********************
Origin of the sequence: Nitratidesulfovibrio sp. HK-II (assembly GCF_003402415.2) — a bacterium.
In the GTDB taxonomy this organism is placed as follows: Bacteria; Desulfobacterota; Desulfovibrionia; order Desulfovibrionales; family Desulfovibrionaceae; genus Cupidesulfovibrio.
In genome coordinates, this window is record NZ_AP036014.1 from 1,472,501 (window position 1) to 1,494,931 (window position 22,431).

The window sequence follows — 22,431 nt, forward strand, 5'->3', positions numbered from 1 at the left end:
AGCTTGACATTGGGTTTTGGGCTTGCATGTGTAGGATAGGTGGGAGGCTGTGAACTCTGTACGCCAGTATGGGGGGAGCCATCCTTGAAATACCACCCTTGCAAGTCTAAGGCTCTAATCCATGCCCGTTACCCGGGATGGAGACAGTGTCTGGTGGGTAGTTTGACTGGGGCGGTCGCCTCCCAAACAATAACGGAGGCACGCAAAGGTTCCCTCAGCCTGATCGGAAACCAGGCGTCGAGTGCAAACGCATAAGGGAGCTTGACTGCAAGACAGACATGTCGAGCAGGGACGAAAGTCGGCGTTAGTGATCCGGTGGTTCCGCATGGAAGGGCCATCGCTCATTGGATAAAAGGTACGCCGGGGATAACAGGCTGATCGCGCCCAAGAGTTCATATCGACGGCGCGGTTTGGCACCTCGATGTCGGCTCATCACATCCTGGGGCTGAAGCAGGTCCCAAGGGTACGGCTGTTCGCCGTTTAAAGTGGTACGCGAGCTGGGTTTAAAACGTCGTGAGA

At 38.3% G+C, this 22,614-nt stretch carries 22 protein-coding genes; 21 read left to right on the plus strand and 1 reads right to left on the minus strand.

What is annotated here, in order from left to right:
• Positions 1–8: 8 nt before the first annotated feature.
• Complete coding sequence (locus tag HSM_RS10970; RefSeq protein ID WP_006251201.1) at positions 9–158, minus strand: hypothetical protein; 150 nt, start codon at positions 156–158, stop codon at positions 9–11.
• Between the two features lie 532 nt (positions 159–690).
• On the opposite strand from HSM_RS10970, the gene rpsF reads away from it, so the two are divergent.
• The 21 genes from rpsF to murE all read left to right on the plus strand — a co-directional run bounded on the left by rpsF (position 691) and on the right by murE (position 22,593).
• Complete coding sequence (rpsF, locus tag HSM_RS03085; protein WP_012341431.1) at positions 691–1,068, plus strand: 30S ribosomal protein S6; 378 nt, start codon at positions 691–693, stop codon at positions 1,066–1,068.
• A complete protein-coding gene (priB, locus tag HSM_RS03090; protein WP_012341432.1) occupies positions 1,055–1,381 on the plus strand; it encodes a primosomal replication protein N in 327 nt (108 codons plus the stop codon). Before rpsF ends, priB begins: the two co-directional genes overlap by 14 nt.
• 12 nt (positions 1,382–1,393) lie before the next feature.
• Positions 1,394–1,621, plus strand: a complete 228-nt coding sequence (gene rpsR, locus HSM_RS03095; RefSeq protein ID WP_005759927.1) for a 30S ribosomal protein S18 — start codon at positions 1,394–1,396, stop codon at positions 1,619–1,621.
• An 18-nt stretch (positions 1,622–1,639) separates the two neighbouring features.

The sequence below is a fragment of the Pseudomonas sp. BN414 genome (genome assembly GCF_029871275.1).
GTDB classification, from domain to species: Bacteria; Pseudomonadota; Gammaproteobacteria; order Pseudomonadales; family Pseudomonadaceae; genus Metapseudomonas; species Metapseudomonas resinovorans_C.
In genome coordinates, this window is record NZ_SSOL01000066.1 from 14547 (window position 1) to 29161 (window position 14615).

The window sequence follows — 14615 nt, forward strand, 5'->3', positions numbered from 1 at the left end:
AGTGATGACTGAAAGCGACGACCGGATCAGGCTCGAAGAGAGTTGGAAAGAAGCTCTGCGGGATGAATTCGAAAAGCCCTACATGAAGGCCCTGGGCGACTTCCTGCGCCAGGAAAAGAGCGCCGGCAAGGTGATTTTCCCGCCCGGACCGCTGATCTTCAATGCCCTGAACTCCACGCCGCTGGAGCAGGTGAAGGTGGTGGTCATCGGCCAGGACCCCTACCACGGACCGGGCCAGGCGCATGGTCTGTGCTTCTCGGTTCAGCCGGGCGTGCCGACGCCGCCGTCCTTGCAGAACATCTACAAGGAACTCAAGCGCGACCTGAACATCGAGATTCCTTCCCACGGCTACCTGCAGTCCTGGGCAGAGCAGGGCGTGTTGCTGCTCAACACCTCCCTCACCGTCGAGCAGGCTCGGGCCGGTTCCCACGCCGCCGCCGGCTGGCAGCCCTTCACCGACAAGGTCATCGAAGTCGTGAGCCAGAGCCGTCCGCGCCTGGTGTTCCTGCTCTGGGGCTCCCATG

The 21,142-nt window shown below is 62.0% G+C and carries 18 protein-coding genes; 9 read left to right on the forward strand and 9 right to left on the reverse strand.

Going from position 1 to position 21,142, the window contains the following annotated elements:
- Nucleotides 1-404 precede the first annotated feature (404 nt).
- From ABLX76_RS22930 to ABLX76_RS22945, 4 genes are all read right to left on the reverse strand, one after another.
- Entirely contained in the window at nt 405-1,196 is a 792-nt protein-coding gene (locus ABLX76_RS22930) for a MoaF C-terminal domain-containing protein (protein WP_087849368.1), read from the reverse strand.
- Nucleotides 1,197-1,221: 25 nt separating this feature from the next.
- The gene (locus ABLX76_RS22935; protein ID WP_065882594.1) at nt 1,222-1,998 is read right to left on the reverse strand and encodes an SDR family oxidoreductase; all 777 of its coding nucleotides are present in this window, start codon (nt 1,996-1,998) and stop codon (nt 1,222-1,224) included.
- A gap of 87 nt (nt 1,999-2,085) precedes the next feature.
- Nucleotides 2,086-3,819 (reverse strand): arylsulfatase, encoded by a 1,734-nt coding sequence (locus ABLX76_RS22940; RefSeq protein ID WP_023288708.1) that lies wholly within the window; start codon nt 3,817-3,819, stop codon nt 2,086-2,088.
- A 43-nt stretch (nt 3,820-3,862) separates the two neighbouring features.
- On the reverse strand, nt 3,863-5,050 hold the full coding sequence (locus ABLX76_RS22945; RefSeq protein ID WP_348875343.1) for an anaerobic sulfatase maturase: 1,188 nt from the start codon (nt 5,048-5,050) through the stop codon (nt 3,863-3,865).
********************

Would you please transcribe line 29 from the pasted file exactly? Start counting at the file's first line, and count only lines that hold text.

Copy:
- The gene (locus ABLX76_RS22935; protein ID WP_065882594.1) at nt 1,222-1,998 is read right to left on the reverse strand and encodes an SDR family oxidoreductase; all 777 of its coding nucleotides are present in this window, start codon (nt 1,996-1,998) and stop codon (nt 1,222-1,224) included.